Well, actually, now we have two rules and a consequence of those rules: the older kids cannot develop a social life. This is a systemic injustice, but it is not explicit injustice. In other words, we didn’t create a rule that singles out the older kids for unfair treatment. Instead, we have a combination of rules and characteristics of people in the system that creates injustice.

So, I think that RCMP Commissioner Lucki may not be aware of the systemic racism in the RCMP. There may indeed be a set of rules and procedures (including the laws of the land and internal policies) which conspire to create systemic racism.

How do we find out? Well, the way to start is to look at data. Then do a root cause analysis. (FWIW, this is the kind of thing I do as a consultant with businesses.)

Unfortunately, there is one further complication to the story: falsifiability.

It is extremely hard, and often impossible, to falsify an accusation about a system. Most systems are complex… which is beyond complicated… and determining cause and effect relationships is difficult.

The accusation of systemic racism against a specific organization such as the RCMP is not falsifiable. Why? Start by asking this question: “what would it take to prove that the RCMP has no vestige of systemic racism left in it?” How would you prove such a thing? What evidence and reasoning would it take? What experiments or measurements would you need to do? If you analyze every single piece of data, every rule, policy, procedure and law… can you be certain that systemic racism is not there?

Does this problem matter? Well, yes.

Until there is a falsifiable definition of systemic racism, applicable to specific systems such as the RCMP, then it is also unjust to take any action for or against the organization on the basis of a claim of systemic racism.

What can we do? Well, for one thing, we need that falsifiable definition of systemic racism. I admit… for this article, I did a quick few Google searches and couldn’t find anything that meets my mathematically-minded standard… but I’m not an academic specializing in racism (sociology, presumably). It might exist somewhere…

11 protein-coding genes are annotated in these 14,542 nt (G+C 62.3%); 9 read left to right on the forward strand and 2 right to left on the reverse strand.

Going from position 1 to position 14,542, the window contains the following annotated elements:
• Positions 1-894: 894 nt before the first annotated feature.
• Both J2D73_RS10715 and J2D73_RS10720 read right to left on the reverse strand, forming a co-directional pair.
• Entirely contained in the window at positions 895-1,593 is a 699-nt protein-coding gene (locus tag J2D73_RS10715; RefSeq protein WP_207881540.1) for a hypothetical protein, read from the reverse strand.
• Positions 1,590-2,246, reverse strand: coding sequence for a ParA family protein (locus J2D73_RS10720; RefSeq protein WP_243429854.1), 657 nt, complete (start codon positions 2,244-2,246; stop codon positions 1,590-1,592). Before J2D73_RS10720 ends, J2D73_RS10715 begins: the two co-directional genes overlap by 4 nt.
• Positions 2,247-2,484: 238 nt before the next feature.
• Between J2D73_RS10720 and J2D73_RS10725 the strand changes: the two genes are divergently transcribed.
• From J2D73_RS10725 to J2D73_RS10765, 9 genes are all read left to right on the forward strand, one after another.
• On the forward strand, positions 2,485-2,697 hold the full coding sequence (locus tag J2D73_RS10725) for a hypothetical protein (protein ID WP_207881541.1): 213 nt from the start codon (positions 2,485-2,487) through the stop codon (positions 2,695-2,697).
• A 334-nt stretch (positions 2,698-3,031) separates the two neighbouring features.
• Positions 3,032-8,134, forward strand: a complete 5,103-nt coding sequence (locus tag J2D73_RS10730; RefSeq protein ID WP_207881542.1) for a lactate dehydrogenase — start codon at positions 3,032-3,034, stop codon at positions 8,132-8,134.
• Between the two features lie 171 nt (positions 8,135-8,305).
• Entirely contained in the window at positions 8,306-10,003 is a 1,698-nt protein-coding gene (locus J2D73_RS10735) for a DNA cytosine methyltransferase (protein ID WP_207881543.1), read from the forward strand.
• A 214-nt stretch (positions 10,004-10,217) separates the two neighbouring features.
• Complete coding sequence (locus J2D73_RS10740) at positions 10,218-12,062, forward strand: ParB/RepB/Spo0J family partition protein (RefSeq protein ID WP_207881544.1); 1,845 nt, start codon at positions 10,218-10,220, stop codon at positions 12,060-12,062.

Love is Love - or is it?

Thoughts on “Love is Love”

Intersectionality/Privilege Disclaimer: I’m a strait white male in a 1st world country who grew up in a minority religion, in poverty, and with a mild medical disability.

“Love is Love”, the Pride slogan, is propaganda of the highest order.

The word “love” in English covers many types and they have important differences that should not be hidden. Often the specific meaning is obvious from the context of a discourse… and that may even apply to the Pride slogan. But, the slogan actually challenges anyone who wants to make a distinction about different kinds of love and is implicitly critical and judgemental of that. Here are examples:

Love between friends, platonic love.

Love between parent and child, familial love.

Love between lovers, passionate love.

Love between newly married couple, romantic love.

Love between long-married couple, patient love.

Love between strangers on a one-night-stand, animal love.

Love between a pet owner and pet, playful or comfort love.

Love between work colleagues, common-cause love.

Love between a person and their work, their food, their travel, their reading, their hobby, pastime, or interests, intellectual love.